When you're debugging, do your vectors look like this?
If so, are you as dissatisfied with this display as I am? Why can't I see all the elements in my vector?
If not, what did you do that made your display better than mine?
bump...am I the only one with this problem, or am I the only one bothered by it?
tobias.hunger last edited by
Looks like the normal debugger output without debugging helpers/python scripts.
Which version of gdb do you have? Is it python enabled (if not: Did you build the debugging helpers)? Can you paste the debugger log somewhere, please?
koahnig last edited by
Well, if I interpret this correctly there is nothing a debugger can do. The start of the pointers are represented by pointers. Typically you may know only the type of pointer (e.g. double *) and the start of the memory, but not how many of those elements are allocated.
Vector elements are typically stored sequentially. So you have a sequence of doubles in memory. msvc allows you to display memory from a certain position in different modes in a memory window. You can see the memory start and set this manually for checks. However, it is more something for occasional use.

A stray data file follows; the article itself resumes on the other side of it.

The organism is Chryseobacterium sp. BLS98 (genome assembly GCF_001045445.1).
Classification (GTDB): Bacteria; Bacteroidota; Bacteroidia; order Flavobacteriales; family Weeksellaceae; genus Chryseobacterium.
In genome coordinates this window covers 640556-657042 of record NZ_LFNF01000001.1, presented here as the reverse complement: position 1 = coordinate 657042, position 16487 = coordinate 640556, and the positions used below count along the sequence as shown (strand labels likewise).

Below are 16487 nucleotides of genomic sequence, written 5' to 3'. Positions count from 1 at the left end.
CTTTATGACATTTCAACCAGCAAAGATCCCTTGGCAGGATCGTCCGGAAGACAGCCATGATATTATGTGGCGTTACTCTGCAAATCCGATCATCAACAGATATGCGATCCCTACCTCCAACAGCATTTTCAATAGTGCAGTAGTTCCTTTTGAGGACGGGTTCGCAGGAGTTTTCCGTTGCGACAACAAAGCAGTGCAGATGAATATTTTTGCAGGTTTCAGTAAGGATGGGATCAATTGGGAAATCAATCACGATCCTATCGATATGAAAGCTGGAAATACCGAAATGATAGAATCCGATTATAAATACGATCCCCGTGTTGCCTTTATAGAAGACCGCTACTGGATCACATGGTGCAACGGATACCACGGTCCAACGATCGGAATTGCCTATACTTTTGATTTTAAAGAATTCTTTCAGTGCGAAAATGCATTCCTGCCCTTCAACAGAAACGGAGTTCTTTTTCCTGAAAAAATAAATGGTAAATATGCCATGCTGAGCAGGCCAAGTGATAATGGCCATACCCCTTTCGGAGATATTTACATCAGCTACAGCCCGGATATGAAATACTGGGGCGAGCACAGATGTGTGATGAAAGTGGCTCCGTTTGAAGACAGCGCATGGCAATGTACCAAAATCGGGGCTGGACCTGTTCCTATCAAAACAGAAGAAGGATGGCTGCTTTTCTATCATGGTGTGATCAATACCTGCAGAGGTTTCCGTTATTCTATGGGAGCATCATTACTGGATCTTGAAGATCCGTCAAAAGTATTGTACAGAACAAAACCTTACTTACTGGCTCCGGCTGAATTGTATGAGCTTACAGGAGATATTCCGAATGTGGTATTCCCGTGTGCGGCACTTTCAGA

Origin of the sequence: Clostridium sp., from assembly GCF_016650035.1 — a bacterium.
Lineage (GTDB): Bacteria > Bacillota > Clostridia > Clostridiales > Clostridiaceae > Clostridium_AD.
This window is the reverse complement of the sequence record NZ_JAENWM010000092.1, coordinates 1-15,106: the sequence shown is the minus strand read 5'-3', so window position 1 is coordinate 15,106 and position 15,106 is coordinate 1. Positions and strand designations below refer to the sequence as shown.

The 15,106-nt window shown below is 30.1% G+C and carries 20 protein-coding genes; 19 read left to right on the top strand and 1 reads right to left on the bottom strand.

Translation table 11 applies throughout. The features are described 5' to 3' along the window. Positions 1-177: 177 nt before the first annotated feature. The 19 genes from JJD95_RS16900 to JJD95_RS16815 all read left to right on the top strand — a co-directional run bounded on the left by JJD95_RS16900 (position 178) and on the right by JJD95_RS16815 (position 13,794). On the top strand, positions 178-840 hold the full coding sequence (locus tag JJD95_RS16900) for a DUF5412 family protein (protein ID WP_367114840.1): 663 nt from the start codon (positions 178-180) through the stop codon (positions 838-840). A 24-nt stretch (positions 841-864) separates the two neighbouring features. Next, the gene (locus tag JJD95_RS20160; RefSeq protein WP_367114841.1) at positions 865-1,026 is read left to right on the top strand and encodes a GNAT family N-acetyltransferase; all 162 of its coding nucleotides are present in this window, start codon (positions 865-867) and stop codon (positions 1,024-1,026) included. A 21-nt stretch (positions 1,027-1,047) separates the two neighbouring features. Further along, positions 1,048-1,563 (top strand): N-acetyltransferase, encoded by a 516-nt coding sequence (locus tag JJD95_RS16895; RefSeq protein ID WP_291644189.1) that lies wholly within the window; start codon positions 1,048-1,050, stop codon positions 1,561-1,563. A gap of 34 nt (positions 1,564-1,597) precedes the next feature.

Certainly I am bothered as well, but have accepted so far. Debugging with print statements was leading fast enough to a resolution in my cases.
I wonder if there is already a better way with qt creator, but I have not been far enough there.
Hi, Tobias. I may need to apologize. I created this thread in haste, then yesterday realized the debugger helper wasn't built. (The helper was built for my older toolkit, and I'm still trying to fully understand the concept of kits.)
It may be best to mark this resolved, though I still have a problem, noted here:
This is running on a Mac, so no python debugger. I can still post the log if you like.
Thanks for looking; if you have any input on the other issue, that would be greatly appreciated.